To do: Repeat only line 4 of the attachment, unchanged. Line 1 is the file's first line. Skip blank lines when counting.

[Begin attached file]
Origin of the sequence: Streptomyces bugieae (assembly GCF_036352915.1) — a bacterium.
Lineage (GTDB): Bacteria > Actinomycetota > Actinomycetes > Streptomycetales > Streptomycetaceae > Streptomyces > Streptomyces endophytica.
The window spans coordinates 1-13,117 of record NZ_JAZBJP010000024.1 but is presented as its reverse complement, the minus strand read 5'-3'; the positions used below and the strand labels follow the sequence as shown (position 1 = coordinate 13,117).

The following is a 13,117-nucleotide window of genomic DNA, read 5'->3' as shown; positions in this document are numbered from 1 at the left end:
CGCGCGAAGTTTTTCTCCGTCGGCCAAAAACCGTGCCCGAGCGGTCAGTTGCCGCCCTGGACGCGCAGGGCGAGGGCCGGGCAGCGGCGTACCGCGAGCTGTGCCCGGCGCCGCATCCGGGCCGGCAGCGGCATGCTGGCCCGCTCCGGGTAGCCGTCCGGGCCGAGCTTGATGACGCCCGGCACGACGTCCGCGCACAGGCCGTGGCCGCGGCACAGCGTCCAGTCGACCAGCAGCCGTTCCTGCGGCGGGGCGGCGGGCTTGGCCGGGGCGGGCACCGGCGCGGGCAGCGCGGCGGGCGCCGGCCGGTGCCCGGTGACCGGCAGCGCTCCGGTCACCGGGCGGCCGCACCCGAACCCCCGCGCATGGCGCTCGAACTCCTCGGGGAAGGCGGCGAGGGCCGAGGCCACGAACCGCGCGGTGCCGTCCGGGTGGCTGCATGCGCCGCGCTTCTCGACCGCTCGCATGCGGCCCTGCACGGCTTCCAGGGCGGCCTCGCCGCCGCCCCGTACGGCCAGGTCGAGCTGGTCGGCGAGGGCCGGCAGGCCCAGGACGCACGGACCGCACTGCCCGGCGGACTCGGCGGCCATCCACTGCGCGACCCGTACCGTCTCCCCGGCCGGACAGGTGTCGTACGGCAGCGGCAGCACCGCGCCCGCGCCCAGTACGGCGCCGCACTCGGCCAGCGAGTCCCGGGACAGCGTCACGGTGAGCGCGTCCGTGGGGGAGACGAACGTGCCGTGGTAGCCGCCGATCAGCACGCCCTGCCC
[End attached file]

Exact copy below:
The following is a 13,117-nucleotide window of genomic DNA, read 5'->3' as shown; positions in this document are numbered from 1 at the left end: